Benner P. From novice to expert.New York: Addison-Wesley; 1984

Blömeke S, Gustafsson J-E, Shavelson RJ. Beyond dichotomies: competence viewed as a continuum. Z Psychol Z Angew Psychol. 2015; 223:3-13

Connell C, Jones E, Haslam M, Firestone J, Pope G, Thompson C. Mental health nursing identity: a critical analysis of the UK's Nursing and Midwifery Council's pre-registration syllabus change and subsequent move towards genericism. Ment Health Rev (Brighton). 2022; 27:(4)472-483

Dreyfus S, Dreyfus H. A five stage model of the mental activities involved in directed skill acquisition.Berkeley (CA): University of California; 1980

Francis G, O'Brien M. Teaching clinical skills in pre-registration nurse education: value and methods. Br J Nurs. 2019; 28:(7)452-456

Gonzalez L, Kardong-Edgren S. Deliberate practice for mastery learning in nursing. Clin Simul Nurs. 2017; 13:(1)10-14

In praise of professional judgment. 2020. https// (accessed 4 December 2023)

Nursing and Midwifery Council. Standards for pre-registration nursing education. 2010. https// (accessed 4 December 2023)

Nursing and Midwifery Council. Future nurse: Standards of proficiency for registered nurses. 2018. https// (accessed 4 December 2023)

Vernon R, Chiarella M, Papps E, Lark A. Assuring competence or ensuring performance. Collegian. 2019; 26:(3)399-406

Warrender D, Connell C, Jones E Mental health deserves better: Resisting the dilution of specialist pre-registration mental health nurse education in the United Kingdom. Int J Ment Health Nurs. 2023a;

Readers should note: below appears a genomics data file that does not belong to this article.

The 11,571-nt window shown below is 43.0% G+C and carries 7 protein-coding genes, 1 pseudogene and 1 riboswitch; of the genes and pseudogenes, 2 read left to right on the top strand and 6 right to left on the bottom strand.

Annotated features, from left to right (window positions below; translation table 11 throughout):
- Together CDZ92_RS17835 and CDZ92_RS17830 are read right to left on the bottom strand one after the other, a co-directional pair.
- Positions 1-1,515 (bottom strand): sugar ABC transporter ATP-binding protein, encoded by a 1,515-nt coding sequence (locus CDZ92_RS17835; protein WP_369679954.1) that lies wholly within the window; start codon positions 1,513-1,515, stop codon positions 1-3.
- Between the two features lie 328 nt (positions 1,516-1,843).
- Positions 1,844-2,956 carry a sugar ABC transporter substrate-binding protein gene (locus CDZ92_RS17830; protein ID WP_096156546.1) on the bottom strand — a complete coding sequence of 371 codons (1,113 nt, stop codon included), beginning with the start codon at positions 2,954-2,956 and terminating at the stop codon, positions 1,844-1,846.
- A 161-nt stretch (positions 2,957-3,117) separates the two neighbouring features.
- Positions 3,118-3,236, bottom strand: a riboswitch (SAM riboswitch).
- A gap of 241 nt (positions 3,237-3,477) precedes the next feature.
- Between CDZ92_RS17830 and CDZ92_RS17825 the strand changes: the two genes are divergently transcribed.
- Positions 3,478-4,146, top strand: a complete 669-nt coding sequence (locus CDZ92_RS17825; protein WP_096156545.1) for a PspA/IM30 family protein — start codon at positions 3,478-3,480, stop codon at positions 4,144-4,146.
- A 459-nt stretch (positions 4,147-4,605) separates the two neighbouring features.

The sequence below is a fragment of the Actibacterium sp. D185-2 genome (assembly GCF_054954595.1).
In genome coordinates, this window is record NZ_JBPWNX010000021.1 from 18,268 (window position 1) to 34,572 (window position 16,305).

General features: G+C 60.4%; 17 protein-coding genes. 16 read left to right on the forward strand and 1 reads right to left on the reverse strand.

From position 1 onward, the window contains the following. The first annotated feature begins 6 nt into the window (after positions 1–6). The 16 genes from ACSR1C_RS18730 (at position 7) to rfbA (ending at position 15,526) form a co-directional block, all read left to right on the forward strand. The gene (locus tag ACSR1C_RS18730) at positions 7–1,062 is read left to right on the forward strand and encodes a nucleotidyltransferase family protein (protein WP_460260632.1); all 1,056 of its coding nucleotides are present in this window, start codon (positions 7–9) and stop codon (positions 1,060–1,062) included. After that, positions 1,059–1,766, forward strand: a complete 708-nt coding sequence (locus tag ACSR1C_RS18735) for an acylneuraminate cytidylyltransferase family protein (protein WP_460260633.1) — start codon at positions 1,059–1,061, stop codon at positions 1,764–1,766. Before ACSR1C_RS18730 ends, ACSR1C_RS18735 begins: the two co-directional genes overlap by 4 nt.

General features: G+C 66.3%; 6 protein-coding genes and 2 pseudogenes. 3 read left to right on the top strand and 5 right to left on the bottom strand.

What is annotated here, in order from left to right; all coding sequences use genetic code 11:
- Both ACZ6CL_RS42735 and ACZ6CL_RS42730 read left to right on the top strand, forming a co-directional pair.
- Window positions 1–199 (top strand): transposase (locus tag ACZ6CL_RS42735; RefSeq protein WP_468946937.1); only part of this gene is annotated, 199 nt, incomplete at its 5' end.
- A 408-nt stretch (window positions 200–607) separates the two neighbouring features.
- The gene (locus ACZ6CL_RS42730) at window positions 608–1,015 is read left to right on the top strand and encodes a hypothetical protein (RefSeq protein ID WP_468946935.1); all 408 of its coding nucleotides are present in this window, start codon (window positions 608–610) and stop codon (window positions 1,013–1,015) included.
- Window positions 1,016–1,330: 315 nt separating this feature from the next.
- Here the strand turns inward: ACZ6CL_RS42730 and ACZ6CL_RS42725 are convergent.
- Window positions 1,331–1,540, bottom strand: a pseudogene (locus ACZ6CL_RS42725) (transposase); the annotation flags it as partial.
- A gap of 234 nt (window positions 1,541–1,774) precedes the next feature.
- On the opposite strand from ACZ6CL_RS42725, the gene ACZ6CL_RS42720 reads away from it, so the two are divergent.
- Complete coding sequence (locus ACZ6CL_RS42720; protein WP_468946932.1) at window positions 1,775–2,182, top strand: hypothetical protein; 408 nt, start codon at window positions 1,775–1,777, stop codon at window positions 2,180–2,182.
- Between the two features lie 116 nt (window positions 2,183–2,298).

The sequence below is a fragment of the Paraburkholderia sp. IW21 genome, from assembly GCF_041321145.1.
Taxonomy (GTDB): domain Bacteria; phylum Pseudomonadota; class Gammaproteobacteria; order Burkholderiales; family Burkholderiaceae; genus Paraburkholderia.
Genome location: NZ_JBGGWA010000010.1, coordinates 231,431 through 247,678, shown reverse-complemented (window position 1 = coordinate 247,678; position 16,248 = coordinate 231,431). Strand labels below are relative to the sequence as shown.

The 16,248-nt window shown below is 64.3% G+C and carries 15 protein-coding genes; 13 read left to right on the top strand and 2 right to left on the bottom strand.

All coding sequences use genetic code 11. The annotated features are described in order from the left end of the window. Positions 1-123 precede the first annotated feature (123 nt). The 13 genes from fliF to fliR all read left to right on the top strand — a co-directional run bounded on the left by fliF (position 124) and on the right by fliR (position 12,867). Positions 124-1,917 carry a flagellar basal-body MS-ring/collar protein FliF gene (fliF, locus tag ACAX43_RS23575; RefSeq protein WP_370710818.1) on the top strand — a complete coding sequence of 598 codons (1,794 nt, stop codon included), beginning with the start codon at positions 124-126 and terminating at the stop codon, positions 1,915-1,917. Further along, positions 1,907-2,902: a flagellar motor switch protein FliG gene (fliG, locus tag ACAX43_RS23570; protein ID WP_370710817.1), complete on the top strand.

Warrender D, Ramsay M, Hurley J. Mental health nurse education: a contemporary view in the debate between generic and specialist approaches. Ment Health Pract. 2023b; 26:(5)20-25

Competency versus proficiency: trying to develop an understanding of these terms in the context of practice learning

11 January 2024
Volume 33 · Issue 1


The language of nurse education in the UK has shifted from ‘competency’ to ‘proficiency’ since 2018. The shift in language has been poorly articulated leaving individual higher education institutions, practice supervisors and assessors to interpret what these terms mean in relation to assessing student nurses. There appeared to be some confusion regarding the interpretation of the term proficiency among those who engaged in an exchange on the topic via Twitter. Students may focus on the procedure-based checklists within the standards. The relationship between proficiency and implementing a person-centred approach to care remains unclear.

Judging by an exchange of views on Twitter (since renamed as X) in late 2022, it seems that there is both debate and confusion regarding the language of educational standards for the preparation of nurses in the UK. There appears to have been a change in language from ‘competence’ to ‘proficiency’, which may have implications when assessing student nurses in practice. This prompted the authors of this article to try to unpick some of the salient issues regarding the terms competence and proficiency. We are not promising any hard and fast solutions, rather we seek to provoke further debate and dialogue.

According to the Collins online dictionary, ‘competence is the ability to do something well or effectively’, but according to the same source, ‘if you are proficient in something, you can do it well’, which might lead us to assume that these terms are interchangeable.

Other definitions suggest that ‘proficiency’ implies higher levels of skills and experience. For example, ‘great skills, ability and experience’ (Cambridge Dictionary online) or ‘the ability to do something well because of training and practice’ (Oxford Learner's Dictionary). So why does this terminology matter in a nurse education context?

Register now to continue reading

Thank you for visiting British Journal of Nursing and reading some of our peer-reviewed resources for nurses. To read more, please register today. You’ll enjoy the following great benefits:

What's included

  • Limited access to clinical or professional articles

  • Unlimited access to the latest news, blogs and video content